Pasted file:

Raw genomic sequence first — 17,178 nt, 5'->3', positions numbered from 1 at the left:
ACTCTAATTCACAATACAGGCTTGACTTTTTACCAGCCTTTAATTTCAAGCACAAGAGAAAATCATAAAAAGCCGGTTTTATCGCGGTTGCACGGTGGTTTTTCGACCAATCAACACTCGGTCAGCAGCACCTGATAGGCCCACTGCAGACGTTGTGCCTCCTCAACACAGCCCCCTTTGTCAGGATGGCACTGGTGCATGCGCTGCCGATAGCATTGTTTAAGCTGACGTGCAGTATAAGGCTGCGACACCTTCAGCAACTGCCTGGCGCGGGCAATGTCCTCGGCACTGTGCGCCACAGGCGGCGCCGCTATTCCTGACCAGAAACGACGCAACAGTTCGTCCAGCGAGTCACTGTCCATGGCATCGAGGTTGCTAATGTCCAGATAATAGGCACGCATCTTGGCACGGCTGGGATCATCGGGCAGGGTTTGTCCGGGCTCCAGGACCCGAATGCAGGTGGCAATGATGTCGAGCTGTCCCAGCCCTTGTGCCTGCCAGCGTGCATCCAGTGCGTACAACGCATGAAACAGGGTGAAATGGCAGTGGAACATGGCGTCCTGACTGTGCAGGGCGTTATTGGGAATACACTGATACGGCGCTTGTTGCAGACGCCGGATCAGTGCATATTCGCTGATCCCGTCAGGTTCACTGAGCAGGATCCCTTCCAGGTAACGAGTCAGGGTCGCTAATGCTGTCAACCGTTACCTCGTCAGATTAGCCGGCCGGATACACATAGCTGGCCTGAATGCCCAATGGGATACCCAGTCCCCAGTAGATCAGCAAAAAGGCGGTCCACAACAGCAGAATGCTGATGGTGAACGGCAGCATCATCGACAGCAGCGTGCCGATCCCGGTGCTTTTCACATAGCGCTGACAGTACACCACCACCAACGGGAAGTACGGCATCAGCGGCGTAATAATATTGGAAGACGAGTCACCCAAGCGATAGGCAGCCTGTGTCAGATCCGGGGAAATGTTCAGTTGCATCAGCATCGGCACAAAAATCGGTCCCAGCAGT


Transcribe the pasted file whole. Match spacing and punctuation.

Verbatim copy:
Raw genomic sequence first — 17,178 nt, 5'->3', positions numbered from 1 at the left:
ACTCTAATTCACAATACAGGCTTGACTTTTTACCAGCCTTTAATTTCAAGCACAAGAGAAAATCATAAAAAGCCGGTTTTATCGCGGTTGCACGGTGGTTTTTCGACCAATCAACACTCGGTCAGCAGCACCTGATAGGCCCACTGCAGACGTTGTGCCTCCTCAACACAGCCCCCTTTGTCAGGATGGCACTGGTGCATGCGCTGCCGATAGCATTGTTTAAGCTGACGTGCAGTATAAGGCTGCGACACCTTCAGCAACTGCCTGGCGCGGGCAATGTCCTCGGCACTGTGCGCCACAGGCGGCGCCGCTATTCCTGACCAGAAACGACGCAACAGTTCGTCCAGCGAGTCACTGTCCATGGCATCGAGGTTGCTAATGTCCAGATAATAGGCACGCATCTTGGCACGGCTGGGATCATCGGGCAGGGTTTGTCCGGGCTCCAGGACCCGAATGCAGGTGGCAATGATGTCGAGCTGTCCCAGCCCTTGTGCCTGCCAGCGTGCATCCAGTGCGTACAACGCATGAAACAGGGTGAAATGGCAGTGGAACATGGCGTCCTGACTGTGCAGGGCGTTATTGGGAATACACTGATACGGCGCTTGTTGCAGACGCCGGATCAGTGCATATTCGCTGATCCCGTCAGGTTCACTGAGCAGGATCCCTTCCAGGTAACGAGTCAGGGTCGCTAATGCTGTCAACCGTTACCTCGTCAGATTAGCCGGCCGGATACACATAGCTGGCCTGAATGCCCAATGGGATACCCAGTCCCCAGTAGATCAGCAAAAAGGCGGTCCACAACAGCAGAATGCTGATGGTGAACGGCAGCATCATCGACAGCAGCGTGCCGATCCCGGTGCTTTTCACATAGCGCTGACAGTACACCACCACCAACGGGAAGTACGGCATCAGCGGCGTAATAATATTGGAAGACGAGTCACCCAAGCGATAGGCAGCCTGTGTCAGATCCGGGGAAATGTTCAGTTGCATCAGCATCGGCACAAAAATCGGTCCCAGCAGT